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Easter: The Surprise of Morning




During Lent, we have been trudging ever-deeper into a story whose deepest, darkest point will happen on Friday. Each week, we have been meditating on notions such as letting go, emptying out, allowing to die what needs to die. And now the inevitable: Jesus is killed. Death has arrived. It is the inescapable destination point of the Lenten story, and of the Way that we disciples have resolved to follow. The Way is the way to the cross. Friday is the day where we are confronted head-on with the reality of death. If the road we are on doesn’t lead to some kind of death, then surely we are on the wrong road.

 

My son and I made hot cross buns last night – gluten free ones, which took some extra effort (including three kinds of flour and a pre-steamed oven), but they are pretty good. This morning I asked, “Would you like a hot cross bun for breakfast?” He replied, “No, I’m saving them for Happy Friday.”

 

Happy Friday. I smile whenever I think of my son’s re-naming of Good Friday. I want to tell him that it’s not a happy story at all, that it’s a very sad story: the story of love itself nailed to a cross; the story that aches and tremors under the crushing, bruising force of all the evil that humanity has to offer. And yet – and this is the great surprise of the Christian story – it is by going through that suffering and death that new life can be realised. Would you call it happiness? I’m not sure. Maybe other words are more appropriate: joy, ecstasy, love realised in the heart, love bursting into creation. I don’t know what words to use to try to convey the devastation of death, of all hope lost…and then, on Easter morning, the unimaginable surprise of life risen again.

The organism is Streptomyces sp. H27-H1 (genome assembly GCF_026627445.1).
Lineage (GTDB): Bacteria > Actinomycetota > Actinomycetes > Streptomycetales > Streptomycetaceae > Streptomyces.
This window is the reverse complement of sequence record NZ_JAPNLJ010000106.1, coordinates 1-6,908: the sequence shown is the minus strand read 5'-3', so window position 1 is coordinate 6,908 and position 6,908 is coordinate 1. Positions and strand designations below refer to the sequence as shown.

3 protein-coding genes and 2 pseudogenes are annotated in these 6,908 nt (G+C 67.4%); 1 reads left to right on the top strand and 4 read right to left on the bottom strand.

May God be with you in these coming holy days – as you journey down, down, down, to the foot of the cross, and then rise up again on a brand new morning.

 

Words by Rev Andreana

Image by Marg Edwards

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